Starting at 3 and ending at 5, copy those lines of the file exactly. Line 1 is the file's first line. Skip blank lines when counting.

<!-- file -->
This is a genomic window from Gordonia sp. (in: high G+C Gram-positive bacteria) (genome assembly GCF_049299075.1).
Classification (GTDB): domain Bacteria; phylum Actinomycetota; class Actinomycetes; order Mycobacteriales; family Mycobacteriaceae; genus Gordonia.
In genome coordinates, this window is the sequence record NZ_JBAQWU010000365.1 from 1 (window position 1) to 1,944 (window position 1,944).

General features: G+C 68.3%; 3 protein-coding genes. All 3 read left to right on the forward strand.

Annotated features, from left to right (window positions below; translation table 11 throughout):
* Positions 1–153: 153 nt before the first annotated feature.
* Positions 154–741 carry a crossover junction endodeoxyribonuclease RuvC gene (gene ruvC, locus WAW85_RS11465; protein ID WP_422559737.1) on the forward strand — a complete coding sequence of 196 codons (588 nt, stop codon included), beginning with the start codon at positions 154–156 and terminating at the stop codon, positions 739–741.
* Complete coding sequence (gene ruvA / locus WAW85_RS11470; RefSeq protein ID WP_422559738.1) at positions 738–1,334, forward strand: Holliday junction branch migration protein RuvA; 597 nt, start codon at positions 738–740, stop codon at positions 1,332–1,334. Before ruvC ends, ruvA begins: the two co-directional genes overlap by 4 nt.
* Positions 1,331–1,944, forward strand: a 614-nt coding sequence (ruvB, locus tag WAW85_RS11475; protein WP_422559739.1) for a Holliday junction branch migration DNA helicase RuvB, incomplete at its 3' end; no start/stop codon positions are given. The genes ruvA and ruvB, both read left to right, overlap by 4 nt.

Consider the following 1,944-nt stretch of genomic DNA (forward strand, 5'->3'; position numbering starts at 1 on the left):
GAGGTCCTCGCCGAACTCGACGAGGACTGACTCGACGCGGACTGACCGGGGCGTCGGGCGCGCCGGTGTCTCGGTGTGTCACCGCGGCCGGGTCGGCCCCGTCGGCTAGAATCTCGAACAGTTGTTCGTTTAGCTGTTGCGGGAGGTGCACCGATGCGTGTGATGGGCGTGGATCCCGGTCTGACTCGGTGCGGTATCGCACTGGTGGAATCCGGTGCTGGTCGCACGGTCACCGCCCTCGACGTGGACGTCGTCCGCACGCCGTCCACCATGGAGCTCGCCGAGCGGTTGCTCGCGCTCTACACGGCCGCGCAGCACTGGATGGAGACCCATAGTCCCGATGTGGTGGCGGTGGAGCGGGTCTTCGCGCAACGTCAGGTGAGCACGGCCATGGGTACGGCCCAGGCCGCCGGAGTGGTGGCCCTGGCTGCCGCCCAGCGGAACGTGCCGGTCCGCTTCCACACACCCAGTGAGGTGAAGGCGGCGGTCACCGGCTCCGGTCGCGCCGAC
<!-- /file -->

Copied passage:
In genome coordinates, this window is the sequence record NZ_JBAQWU010000365.1 from 1 (window position 1) to 1,944 (window position 1,944).

General features: G+C 68.3%; 3 protein-coding genes. All 3 read left to right on the forward strand.

Annotated features, from left to right (window positions below; translation table 11 throughout):